Tuesday, July 5, 2011

Espalier: The Art of Plant Training by Elaine Lockey

Espalier at Denver Botanic Gardens
Espalier, pronounced esp-al-ee-er or esp-al-ee-ay, is the practice of training and pruning a plant to grow on a flat plane against a wall, fence or building.  This can create a beautiful focal point in a garden, can save space in small areas, and help fill in space if you have a large wall or fence that you want to hide.

Espalier can be informal or formal and there are several common forms practiced.  Certain plants respond best to certain types of espalier as well.  Informal espalier can be as simple as a vine climbing up a wall to a pyracantha hedge that is pruned in a flat plane but is allowed to branch where it wants vertically and horizontally.  Formal designs can be like the French palmette verrier in which a plant, commonly a pear tree, is attached to a frame that helps to shape it into the desired structure.  This particular one looks like a box shape or candelabra. This enables the pear tree to grow wide but the height is limited.

Simple backdrops work best to highlight the trained plant. When thinking about site selection look for walls or fences that would be enhanced by the espaliered plant. Normal growing conditions should be provided such as proper soil, water and light. Often a south or east-facing wall is a great place to put a plant but keep in mind that walls also add extra heat and that can be a problem in winter for plants that are susceptible to winter injury.

Espaliered fruit trees can produce heavy fruit loads and can be positioned in areas such as against a south-facing wall where they receive more sunlight and warmth.  Fruit trees and most other plants need to be attached to a trellis or the fence or wall in some manner to lend the branches support. With informal design a frame may not be needed, but supports might be. Plants should be spaced at least 6” from walls to allow for air circulation and to reduce potential pest issues.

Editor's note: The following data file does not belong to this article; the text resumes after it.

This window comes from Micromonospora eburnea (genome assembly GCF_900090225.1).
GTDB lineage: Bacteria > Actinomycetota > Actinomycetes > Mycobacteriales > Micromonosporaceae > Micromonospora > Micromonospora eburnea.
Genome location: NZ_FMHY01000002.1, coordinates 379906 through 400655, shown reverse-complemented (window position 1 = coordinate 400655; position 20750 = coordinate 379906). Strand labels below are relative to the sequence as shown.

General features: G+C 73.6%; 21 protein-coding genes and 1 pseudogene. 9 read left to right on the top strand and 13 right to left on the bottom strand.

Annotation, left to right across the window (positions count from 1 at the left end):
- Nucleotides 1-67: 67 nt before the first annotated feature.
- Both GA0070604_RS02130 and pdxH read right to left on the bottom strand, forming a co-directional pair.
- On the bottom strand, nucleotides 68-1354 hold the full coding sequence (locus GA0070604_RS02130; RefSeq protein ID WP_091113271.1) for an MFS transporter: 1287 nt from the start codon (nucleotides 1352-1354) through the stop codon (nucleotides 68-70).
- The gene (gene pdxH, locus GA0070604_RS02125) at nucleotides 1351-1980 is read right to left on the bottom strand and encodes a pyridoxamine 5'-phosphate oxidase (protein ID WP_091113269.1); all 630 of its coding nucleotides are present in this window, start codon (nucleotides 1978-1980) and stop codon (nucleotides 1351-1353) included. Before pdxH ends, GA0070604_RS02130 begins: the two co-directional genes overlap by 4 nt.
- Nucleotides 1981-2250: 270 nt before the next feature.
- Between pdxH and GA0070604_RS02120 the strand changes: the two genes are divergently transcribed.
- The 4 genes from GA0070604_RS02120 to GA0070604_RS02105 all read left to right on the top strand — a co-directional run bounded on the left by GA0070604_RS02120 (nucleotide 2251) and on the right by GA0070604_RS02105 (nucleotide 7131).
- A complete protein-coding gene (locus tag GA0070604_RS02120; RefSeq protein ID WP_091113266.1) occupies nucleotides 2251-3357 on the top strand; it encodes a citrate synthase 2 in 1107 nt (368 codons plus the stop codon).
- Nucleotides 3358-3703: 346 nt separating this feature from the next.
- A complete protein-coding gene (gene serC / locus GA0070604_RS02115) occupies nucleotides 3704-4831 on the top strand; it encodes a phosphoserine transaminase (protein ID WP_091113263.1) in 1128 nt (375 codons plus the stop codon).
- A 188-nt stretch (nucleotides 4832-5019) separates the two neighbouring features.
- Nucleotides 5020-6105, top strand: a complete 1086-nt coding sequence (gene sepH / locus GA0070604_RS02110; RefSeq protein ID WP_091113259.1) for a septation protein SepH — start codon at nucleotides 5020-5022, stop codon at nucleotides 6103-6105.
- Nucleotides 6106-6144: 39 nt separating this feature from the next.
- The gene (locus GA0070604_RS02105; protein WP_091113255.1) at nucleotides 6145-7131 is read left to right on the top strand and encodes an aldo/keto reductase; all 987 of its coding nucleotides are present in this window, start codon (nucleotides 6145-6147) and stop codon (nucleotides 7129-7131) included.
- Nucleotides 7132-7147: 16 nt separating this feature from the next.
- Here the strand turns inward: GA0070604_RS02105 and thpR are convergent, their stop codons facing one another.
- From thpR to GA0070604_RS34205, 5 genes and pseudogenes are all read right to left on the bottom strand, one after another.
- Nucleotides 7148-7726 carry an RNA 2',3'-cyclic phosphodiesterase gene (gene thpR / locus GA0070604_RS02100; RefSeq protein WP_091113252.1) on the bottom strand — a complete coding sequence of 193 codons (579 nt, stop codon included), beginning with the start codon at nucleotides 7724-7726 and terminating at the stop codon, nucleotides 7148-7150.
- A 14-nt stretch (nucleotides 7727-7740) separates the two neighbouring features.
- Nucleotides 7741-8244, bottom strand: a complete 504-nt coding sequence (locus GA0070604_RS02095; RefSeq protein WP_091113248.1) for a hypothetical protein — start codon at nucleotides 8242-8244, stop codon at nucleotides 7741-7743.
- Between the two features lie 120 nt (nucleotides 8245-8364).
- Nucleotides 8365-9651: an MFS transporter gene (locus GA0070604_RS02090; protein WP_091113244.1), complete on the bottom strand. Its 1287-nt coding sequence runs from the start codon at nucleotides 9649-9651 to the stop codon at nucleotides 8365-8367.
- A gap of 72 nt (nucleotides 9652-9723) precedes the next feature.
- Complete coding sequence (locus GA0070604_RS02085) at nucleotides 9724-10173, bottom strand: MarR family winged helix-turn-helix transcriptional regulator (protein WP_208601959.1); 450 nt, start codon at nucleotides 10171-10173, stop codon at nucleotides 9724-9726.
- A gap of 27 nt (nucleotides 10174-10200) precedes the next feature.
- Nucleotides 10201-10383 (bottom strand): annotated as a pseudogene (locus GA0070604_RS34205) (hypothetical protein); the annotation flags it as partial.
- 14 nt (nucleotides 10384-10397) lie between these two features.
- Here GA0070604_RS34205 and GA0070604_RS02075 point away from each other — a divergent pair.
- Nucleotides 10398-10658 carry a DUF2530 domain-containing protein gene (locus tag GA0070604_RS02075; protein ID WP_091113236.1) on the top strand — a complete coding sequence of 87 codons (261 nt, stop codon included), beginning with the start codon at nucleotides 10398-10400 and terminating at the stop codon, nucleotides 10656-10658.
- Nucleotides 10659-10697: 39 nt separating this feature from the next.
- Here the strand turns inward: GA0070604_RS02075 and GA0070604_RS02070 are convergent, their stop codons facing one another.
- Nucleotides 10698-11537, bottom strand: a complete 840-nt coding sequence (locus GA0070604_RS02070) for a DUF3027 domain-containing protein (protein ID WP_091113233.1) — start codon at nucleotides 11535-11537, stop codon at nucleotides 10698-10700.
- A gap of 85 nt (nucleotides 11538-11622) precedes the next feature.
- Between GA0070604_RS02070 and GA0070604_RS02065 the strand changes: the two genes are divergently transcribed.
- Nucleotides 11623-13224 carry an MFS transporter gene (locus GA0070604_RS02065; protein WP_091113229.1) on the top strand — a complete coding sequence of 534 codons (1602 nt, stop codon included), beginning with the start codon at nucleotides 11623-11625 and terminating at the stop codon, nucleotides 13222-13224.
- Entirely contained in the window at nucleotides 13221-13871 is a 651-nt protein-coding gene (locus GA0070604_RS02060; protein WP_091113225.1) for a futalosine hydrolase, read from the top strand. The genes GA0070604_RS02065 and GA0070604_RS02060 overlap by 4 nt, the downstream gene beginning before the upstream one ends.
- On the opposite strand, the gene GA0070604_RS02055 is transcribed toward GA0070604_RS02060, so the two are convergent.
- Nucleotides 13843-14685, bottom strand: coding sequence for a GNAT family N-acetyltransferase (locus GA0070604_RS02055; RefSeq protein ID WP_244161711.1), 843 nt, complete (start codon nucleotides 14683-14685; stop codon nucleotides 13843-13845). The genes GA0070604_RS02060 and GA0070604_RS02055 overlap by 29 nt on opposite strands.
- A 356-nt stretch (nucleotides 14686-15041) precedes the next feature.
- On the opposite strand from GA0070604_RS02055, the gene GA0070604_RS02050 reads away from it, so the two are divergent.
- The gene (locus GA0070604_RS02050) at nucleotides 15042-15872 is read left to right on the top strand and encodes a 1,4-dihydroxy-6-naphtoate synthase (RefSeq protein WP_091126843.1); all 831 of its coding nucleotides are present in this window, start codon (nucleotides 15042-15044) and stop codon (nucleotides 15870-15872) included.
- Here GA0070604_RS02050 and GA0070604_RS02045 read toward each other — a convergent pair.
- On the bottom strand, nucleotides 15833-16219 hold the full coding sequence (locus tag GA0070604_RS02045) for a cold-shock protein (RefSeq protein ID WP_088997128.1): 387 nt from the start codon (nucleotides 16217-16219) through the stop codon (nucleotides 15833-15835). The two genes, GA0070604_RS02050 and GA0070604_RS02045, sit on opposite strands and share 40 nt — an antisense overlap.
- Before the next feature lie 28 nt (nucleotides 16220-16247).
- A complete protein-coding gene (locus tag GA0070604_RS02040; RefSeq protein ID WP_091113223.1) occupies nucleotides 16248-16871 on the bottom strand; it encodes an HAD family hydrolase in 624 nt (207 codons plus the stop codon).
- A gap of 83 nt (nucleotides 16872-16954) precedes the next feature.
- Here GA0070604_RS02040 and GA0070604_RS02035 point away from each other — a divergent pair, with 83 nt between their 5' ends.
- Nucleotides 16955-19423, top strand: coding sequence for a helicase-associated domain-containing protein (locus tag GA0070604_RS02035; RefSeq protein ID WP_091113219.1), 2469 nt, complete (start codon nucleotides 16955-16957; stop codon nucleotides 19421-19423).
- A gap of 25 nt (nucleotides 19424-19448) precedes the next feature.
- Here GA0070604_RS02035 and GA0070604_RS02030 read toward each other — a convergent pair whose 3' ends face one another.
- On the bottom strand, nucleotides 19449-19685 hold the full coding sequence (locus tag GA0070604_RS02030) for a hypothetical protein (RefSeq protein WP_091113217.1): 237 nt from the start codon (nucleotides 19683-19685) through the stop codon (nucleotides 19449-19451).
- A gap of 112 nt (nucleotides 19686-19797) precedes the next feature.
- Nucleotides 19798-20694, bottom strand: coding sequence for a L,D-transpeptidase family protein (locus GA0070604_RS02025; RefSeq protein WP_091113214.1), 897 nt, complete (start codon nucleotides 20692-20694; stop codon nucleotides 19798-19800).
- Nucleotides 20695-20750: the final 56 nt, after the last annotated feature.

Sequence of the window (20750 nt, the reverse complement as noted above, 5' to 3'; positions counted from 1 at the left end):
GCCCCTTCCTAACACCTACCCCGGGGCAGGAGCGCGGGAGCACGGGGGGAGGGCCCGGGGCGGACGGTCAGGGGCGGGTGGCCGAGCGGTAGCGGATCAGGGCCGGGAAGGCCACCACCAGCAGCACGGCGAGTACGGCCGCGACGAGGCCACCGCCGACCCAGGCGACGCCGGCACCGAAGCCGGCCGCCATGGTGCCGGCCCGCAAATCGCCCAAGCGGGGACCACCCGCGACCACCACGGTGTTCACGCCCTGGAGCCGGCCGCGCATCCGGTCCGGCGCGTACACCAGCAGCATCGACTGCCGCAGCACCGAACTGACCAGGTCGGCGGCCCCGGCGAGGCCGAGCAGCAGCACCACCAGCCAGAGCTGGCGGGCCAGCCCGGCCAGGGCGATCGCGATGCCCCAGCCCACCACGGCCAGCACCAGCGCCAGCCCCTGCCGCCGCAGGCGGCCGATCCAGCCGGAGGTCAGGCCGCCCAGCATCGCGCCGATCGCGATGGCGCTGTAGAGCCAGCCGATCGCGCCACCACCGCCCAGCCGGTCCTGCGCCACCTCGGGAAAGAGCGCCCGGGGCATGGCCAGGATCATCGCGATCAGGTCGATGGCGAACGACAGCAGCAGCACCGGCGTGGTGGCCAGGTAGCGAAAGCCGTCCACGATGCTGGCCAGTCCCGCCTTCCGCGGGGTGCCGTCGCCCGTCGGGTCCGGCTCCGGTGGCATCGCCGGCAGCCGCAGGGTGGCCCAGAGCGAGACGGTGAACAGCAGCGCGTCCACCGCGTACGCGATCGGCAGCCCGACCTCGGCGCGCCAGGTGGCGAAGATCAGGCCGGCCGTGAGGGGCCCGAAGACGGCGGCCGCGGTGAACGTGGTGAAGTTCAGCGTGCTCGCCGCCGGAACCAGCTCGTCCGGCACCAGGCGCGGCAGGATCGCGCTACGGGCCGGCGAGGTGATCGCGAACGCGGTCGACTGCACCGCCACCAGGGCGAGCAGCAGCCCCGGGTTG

photo courtesy of colonialsense.com
You can buy plants that have already been started with a trellis so that all you have to do is transplant them. Untrained plants can be started fairly easily as well with a little more time upfront to get them ready. Prune new plants sparingly until they are established.  Plant limbs are most flexible in the summer so this is the best time to train new twigs to your supports. Espaliered plants must be pruned and trained annually. There are numerous resources available to aid in teaching this art form so I won't go into the actual pruning and training practices here.

Plant choices should be based on the type of espalier design you want to achieve and also in selecting plants with interesting foliage, fruits or flowers.  Some common plants used are pyracantha, Japanese maple, redbud, forsythia, crabapples, viburnum and yews. Many of the various dwarf or semi-dwarf fruit trees can be trained for a beautiful and edible espalier.

Once you have an idea of where you’d like to put your plant and if you want a fruit tree or not, you can begin making your selection at the nursery of the species. Then the hard work begins -but you will have a true conversation piece and work of art that you’ll be proud to show off!